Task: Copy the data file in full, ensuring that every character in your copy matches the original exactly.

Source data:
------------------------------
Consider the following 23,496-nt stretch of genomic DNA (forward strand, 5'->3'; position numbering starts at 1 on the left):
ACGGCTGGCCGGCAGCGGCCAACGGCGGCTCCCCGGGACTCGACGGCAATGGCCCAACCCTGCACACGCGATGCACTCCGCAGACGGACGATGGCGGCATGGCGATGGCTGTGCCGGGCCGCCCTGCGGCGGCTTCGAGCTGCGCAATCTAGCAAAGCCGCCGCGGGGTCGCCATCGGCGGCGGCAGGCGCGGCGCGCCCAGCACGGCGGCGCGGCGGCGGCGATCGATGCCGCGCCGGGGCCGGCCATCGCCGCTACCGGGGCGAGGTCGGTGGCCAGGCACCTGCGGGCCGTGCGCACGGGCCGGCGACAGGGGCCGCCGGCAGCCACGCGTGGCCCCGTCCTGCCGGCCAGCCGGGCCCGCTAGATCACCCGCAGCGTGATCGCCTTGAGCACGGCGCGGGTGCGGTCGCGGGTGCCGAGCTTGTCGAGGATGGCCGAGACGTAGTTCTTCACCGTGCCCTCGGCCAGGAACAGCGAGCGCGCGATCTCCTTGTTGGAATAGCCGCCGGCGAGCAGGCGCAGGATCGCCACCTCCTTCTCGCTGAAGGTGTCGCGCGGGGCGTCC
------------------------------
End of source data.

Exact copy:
Consider the following 23,496-nt stretch of genomic DNA (forward strand, 5'->3'; position numbering starts at 1 on the left):
ACGGCTGGCCGGCAGCGGCCAACGGCGGCTCCCCGGGACTCGACGGCAATGGCCCAACCCTGCACACGCGATGCACTCCGCAGACGGACGATGGCGGCATGGCGATGGCTGTGCCGGGCCGCCCTGCGGCGGCTTCGAGCTGCGCAATCTAGCAAAGCCGCCGCGGGGTCGCCATCGGCGGCGGCAGGCGCGGCGCGCCCAGCACGGCGGCGCGGCGGCGGCGATCGATGCCGCGCCGGGGCCGGCCATCGCCGCTACCGGGGCGAGGTCGGTGGCCAGGCACCTGCGGGCCGTGCGCACGGGCCGGCGACAGGGGCCGCCGGCAGCCACGCGTGGCCCCGTCCTGCCGGCCAGCCGGGCCCGCTAGATCACCCGCAGCGTGATCGCCTTGAGCACGGCGCGGGTGCGGTCGCGGGTGCCGAGCTTGTCGAGGATGGCCGAGACGTAGTTCTTCACCGTGCCCTCGGCCAGGAACAGCGAGCGCGCGATCTCCTTGTTGGAATAGCCGCCGGCGAGCAGGCGCAGGATCGCCACCTCCTTCTCGCTGAAGGTGTCGCGCGGGGCGTCC